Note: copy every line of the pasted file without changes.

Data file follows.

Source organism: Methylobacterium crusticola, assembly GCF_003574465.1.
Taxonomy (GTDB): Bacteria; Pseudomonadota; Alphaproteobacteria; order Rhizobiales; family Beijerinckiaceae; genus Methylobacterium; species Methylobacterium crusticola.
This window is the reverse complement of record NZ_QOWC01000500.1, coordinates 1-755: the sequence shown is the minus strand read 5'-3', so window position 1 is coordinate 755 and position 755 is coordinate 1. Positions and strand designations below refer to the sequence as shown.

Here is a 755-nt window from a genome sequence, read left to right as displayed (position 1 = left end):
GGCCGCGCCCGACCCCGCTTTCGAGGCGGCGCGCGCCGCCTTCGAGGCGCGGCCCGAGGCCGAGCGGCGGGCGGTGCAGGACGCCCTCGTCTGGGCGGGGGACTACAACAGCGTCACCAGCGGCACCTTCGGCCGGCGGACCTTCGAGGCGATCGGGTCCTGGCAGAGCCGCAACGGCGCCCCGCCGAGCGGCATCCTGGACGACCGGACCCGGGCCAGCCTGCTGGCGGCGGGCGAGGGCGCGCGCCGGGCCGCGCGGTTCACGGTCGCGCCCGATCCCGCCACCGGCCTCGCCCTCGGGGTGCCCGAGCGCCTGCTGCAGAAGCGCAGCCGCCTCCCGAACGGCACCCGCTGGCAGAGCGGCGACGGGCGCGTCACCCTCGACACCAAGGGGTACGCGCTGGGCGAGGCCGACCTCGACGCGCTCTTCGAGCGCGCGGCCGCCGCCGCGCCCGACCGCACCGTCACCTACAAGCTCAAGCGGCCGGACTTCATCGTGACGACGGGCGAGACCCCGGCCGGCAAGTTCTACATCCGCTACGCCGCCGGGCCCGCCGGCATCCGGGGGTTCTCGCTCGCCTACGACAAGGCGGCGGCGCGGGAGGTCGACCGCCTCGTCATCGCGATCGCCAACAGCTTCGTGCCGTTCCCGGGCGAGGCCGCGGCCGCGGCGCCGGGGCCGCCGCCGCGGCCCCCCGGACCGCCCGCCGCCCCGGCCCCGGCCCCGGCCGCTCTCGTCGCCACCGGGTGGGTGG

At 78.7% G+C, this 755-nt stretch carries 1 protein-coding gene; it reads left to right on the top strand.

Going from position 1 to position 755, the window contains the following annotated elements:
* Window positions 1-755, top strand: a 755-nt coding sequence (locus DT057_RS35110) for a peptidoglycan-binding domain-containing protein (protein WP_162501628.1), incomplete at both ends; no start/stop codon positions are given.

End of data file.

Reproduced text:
Source organism: Methylobacterium crusticola, assembly GCF_003574465.1.
Taxonomy (GTDB): Bacteria; Pseudomonadota; Alphaproteobacteria; order Rhizobiales; family Beijerinckiaceae; genus Methylobacterium; species Methylobacterium crusticola.
This window is the reverse complement of record NZ_QOWC01000500.1, coordinates 1-755: the sequence shown is the minus strand read 5'-3', so window position 1 is coordinate 755 and position 755 is coordinate 1. Positions and strand designations below refer to the sequence as shown.

Here is a 755-nt window from a genome sequence, read left to right as displayed (position 1 = left end):
GGCCGCGCCCGACCCCGCTTTCGAGGCGGCGCGCGCCGCCTTCGAGGCGCGGCCCGAGGCCGAGCGGCGGGCGGTGCAGGACGCCCTCGTCTGGGCGGGGGACTACAACAGCGTCACCAGCGGCACCTTCGGCCGGCGGACCTTCGAGGCGATCGGGTCCTGGCAGAGCCGCAACGGCGCCCCGCCGAGCGGCATCCTGGACGACCGGACCCGGGCCAGCCTGCTGGCGGCGGGCGAGGGCGCGCGCCGGGCCGCGCGGTTCACGGTCGCGCCCGATCCCGCCACCGGCCTCGCCCTCGGGGTGCCCGAGCGCCTGCTGCAGAAGCGCAGCCGCCTCCCGAACGGCACCCGCTGGCAGAGCGGCGACGGGCGCGTCACCCTCGACACCAAGGGGTACGCGCTGGGCGAGGCCGACCTCGACGCGCTCTTCGAGCGCGCGGCCGCCGCCGCGCCCGACCGCACCGTCACCTACAAGCTCAAGCGGCCGGACTTCATCGTGACGACGGGCGAGACCCCGGCCGGCAAGTTCTACATCCGCTACGCCGCCGGGCCCGCCGGCATCCGGGGGTTCTCGCTCGCCTACGACAAGGCGGCGGCGCGGGAGGTCGACCGCCTCGTCATCGCGATCGCCAACAGCTTCGTGCCGTTCCCGGGCGAGGCCGCGGCCGCGGCGCCGGGGCCGCCGCCGCGGCCCCCCGGACCGCCCGCCGCCCCGGCCCCGGCCCCGGCCGCTCTCGTCGCCACCGGGTGGGTGG

At 78.7% G+C, this 755-nt stretch carries 1 protein-coding gene; it reads left to right on the top strand.

Going from position 1 to position 755, the window contains the following annotated elements:
* Window positions 1-755, top strand: a 755-nt coding sequence (locus DT057_RS35110) for a peptidoglycan-binding domain-containing protein (protein WP_162501628.1), incomplete at both ends; no start/stop codon positions are given.